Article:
No Longer Local: Virgin of the Birds Ready for the Big Stage with Winter Seeds

Virgin of the Birds - Winter SeedsVirgin of the Birds – Winter Seeds
(2014, Abandoned Love Records/Song, By Toad)

We were watching a Ball of Wax show, arms folded and quiet, like proper Seattle concertgoers, and there had been some high level musicianship from someone who looked vaguely like us but more attractive, then there was some obvious confusion on stage. I believe there was an apology. There was an uncomfortable looking guitar player, and a much larger dude who looked nothing like us at all (no pretense, for example, and no facial hair) strumming with only downstrokes on a Fender electric, a pick extremely precariously held in his hand, I think crookedly, and then “Don’t tell me that you were never in Spain. . . . Cause I saw you there./ You were standing where/ the sunshine scours every noble hour you were in Spain.”

My thought, on hearing the first verse, wasn’t “There’s a kindred spirit.” My thought was “That’s the guy who understands how songwriting works better than anyone I’ve ever heard.” (I’m paraphrasing my thought process, because I’m doubtful I think in complete sentences.)

The use of rhythm in the language. The internal rhymes. The theme—on “Spanish Accusations,” as in much of Virgin of the Birds’ work, is a joyous fetishism of literary melancholia. This is a song that someone Hemingway beat up might write (which I guess means F. Scott).

That’s Virgin of the Birds. The Seattle band that Song, by Toad, a fantastic Scottish label, discovered (of course, after Ball of Wax, who have featured Virgin of the Birds often since Volume 5) and is now promoting to international acclaim.

There’s a video of Virgin of the Birds playing at a Song, by Toad New Year’s Party. He explains that he lifted the chords for “Spanish Accusations” from The Penguins’ classic “Earth Angel.”Yes, the lyric, the delivery, are so good, that this song is an entirely different entity from its progenitor.

Anyway, you could see the brilliance immediately. I collected his EPs. (It wasn’t hard. Most are on his website. With the exception of a debut EP, Mixed Choir, which showed promise but delivered a muddy, unfocused product, every EP is a self-contained, playful study of musical understatement and bedroom recording. Lyrics and vocal phrasing are developed, instrumentation is toyed with, but in more and more ambitious ways—for example, the most recent release, Summer Palace, introduces lengthy guitar work that is unusually evocative and powerful in the track “Christiane.” Anyway, each EP is distinct. You can sit back and dig on Virgin of the Birds EPs like short story collections, or poetry chapbooks.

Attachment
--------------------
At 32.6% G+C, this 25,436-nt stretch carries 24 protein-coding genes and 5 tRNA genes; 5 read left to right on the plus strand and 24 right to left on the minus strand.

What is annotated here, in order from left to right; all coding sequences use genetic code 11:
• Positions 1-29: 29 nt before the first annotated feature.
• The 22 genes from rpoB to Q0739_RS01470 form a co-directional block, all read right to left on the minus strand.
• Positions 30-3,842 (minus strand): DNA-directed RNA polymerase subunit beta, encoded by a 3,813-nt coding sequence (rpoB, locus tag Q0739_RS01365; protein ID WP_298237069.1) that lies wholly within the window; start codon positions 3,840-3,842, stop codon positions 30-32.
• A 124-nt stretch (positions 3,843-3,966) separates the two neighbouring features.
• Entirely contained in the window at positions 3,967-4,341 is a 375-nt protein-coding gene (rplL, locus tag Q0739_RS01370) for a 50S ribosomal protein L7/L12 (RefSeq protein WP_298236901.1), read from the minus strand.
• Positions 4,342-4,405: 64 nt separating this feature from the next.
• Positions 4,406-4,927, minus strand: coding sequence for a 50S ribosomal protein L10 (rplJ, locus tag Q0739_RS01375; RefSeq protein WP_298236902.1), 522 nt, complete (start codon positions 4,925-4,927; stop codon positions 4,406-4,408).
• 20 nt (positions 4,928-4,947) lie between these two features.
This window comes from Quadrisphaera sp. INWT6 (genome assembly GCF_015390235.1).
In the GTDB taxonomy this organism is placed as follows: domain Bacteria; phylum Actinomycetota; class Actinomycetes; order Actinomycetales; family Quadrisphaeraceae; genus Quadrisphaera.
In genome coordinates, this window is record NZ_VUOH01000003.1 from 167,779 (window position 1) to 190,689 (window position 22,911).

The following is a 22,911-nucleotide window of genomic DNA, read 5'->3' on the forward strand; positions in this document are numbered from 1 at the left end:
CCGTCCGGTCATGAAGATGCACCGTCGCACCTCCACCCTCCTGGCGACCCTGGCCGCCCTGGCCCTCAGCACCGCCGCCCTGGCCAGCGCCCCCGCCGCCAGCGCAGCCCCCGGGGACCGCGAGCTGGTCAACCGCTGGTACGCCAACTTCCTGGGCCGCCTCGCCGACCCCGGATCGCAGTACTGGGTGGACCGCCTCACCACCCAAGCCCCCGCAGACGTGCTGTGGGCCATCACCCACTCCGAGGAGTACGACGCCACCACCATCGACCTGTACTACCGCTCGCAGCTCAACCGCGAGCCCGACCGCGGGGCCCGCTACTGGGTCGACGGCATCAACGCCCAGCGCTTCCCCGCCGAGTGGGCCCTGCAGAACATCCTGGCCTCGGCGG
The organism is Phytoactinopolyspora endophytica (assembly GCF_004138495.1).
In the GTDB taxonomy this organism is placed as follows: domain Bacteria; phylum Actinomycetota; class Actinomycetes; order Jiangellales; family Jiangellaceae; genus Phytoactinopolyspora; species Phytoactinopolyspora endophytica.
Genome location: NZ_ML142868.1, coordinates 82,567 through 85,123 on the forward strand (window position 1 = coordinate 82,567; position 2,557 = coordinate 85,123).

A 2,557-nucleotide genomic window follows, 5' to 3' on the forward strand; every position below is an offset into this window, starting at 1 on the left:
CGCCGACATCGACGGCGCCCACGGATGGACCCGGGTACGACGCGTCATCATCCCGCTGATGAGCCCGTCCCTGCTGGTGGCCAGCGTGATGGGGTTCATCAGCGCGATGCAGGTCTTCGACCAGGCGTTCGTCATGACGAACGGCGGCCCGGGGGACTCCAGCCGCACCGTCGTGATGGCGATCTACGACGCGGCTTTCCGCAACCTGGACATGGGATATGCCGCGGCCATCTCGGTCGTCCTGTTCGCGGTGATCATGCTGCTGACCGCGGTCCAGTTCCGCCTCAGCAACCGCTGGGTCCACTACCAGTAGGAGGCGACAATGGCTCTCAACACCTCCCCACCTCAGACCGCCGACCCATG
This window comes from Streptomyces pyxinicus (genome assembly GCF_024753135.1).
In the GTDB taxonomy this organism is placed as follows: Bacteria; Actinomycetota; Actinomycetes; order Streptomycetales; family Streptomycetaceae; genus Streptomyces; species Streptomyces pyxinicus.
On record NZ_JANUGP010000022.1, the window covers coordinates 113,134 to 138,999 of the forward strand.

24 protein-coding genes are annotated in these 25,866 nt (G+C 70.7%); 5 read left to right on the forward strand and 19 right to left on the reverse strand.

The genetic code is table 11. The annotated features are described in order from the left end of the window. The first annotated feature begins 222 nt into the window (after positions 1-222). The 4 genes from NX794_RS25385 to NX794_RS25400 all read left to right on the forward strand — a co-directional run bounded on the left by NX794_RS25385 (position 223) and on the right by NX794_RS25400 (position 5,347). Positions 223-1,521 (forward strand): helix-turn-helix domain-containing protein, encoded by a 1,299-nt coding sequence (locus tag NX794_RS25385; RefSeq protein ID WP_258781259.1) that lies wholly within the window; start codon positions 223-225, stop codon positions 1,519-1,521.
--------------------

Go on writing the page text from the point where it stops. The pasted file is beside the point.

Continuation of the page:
Now the band steps into album territory. Virgin of the Birds’ first LP, Winter Seeds, is the strongest debut album I’ve heard from a singer songwriter since 2009’s Good News from Withered Hand. It is a career maker. (Coincidentally, like Withered Hand’s album, as noted above, Winter Seeds is being released in Scotland.)

How do you create a nine song album that will prove to be timeless, that will open up new audiences, that will establish you as an artistic entity?

Overall, Jon Rooney (with his fellow producer, celebrated Ball of Waxer Colin J. Nelson, who also holds down the fort playing drums that do a whole lot more than just keep the beat but that never overstep the bounds of the song) seems to have mapped out his strengths from his EPs—keep the song central, depend on the strength of phrasing; however, whereas minimal instrumentation made for an artistic statement in the EPs, maracas were almost comically the central instrument in a few songs, instrumentation is in no way limited here, except taste.

From song one, “They Wake,” a pop tune from the perspective of a boastfully burnt out Ozymandias/ Rowdy Roddy Piper/ Zelda Fitzgerald-type narrator (He sings “You may give the girls the love they need . . . but they wake they marry and they cry . . . I will destroy the wisdom of the wise,” closing on “they say that the lights were left on until dawn”), you hear guitar chords with just the right amount of tone—that hallmark of great production and thoughtful composition that I mostly credit to the Cure and the Smiths. Mark Laurick, whose release I reviewed a few months ago, turns out to be able to provide unique, melodic basslines. Spots of tasteful piano, more than competent lingering lead guitar, and what feels like a Lou Reed-inspired, perfectly atonal saxophone rant from the country singer Casey Ruff each contribute. I think of it as following the Transformer model, where you feel the connection between each song, but, continuously, the universe of the record is expanding.